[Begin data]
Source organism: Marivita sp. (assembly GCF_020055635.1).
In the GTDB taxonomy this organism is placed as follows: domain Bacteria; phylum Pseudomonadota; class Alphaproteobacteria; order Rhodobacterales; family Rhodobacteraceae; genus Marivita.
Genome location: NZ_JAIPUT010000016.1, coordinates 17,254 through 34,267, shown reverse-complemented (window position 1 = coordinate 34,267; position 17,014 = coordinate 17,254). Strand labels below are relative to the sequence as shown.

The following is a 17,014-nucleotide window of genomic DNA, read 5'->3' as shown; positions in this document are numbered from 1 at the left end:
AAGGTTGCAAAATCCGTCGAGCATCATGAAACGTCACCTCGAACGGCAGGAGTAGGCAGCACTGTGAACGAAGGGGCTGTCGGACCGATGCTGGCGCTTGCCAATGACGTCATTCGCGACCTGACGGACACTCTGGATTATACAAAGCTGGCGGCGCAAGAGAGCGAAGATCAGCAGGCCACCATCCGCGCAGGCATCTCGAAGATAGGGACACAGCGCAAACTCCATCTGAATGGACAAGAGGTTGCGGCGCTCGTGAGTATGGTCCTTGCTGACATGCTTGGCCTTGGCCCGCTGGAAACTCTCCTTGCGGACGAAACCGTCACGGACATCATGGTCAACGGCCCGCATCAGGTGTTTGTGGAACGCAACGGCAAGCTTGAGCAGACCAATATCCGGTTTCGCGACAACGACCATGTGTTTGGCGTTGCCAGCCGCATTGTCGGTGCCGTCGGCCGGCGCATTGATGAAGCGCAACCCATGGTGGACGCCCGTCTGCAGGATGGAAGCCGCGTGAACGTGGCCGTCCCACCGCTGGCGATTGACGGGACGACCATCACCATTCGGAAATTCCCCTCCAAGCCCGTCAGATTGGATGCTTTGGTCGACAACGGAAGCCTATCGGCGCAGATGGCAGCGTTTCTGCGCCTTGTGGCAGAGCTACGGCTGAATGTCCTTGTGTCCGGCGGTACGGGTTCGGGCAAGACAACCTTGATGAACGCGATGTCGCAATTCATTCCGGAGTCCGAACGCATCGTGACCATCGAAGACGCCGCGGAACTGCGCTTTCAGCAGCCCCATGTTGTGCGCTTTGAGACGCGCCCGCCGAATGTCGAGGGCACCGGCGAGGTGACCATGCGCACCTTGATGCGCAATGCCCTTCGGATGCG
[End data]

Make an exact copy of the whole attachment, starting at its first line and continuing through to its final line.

Source organism: Marivita sp. (assembly GCF_020055635.1).
In the GTDB taxonomy this organism is placed as follows: domain Bacteria; phylum Pseudomonadota; class Alphaproteobacteria; order Rhodobacterales; family Rhodobacteraceae; genus Marivita.
Genome location: NZ_JAIPUT010000016.1, coordinates 17,254 through 34,267, shown reverse-complemented (window position 1 = coordinate 34,267; position 17,014 = coordinate 17,254). Strand labels below are relative to the sequence as shown.

The following is a 17,014-nucleotide window of genomic DNA, read 5'->3' as shown; positions in this document are numbered from 1 at the left end:
AAGGTTGCAAAATCCGTCGAGCATCATGAAACGTCACCTCGAACGGCAGGAGTAGGCAGCACTGTGAACGAAGGGGCTGTCGGACCGATGCTGGCGCTTGCCAATGACGTCATTCGCGACCTGACGGACACTCTGGATTATACAAAGCTGGCGGCGCAAGAGAGCGAAGATCAGCAGGCCACCATCCGCGCAGGCATCTCGAAGATAGGGACACAGCGCAAACTCCATCTGAATGGACAAGAGGTTGCGGCGCTCGTGAGTATGGTCCTTGCTGACATGCTTGGCCTTGGCCCGCTGGAAACTCTCCTTGCGGACGAAACCGTCACGGACATCATGGTCAACGGCCCGCATCAGGTGTTTGTGGAACGCAACGGCAAGCTTGAGCAGACCAATATCCGGTTTCGCGACAACGACCATGTGTTTGGCGTTGCCAGCCGCATTGTCGGTGCCGTCGGCCGGCGCATTGATGAAGCGCAACCCATGGTGGACGCCCGTCTGCAGGATGGAAGCCGCGTGAACGTGGCCGTCCCACCGCTGGCGATTGACGGGACGACCATCACCATTCGGAAATTCCCCTCCAAGCCCGTCAGATTGGATGCTTTGGTCGACAACGGAAGCCTATCGGCGCAGATGGCAGCGTTTCTGCGCCTTGTGGCAGAGCTACGGCTGAATGTCCTTGTGTCCGGCGGTACGGGTTCGGGCAAGACAACCTTGATGAACGCGATGTCGCAATTCATTCCGGAGTCCGAACGCATCGTGACCATCGAAGACGCCGCGGAACTGCGCTTTCAGCAGCCCCATGTTGTGCGCTTTGAGACGCGCCCGCCGAATGTCGAGGGCACCGGCGAGGTGACCATGCGCACCTTGATGCGCAATGCCCTTCGGATGCG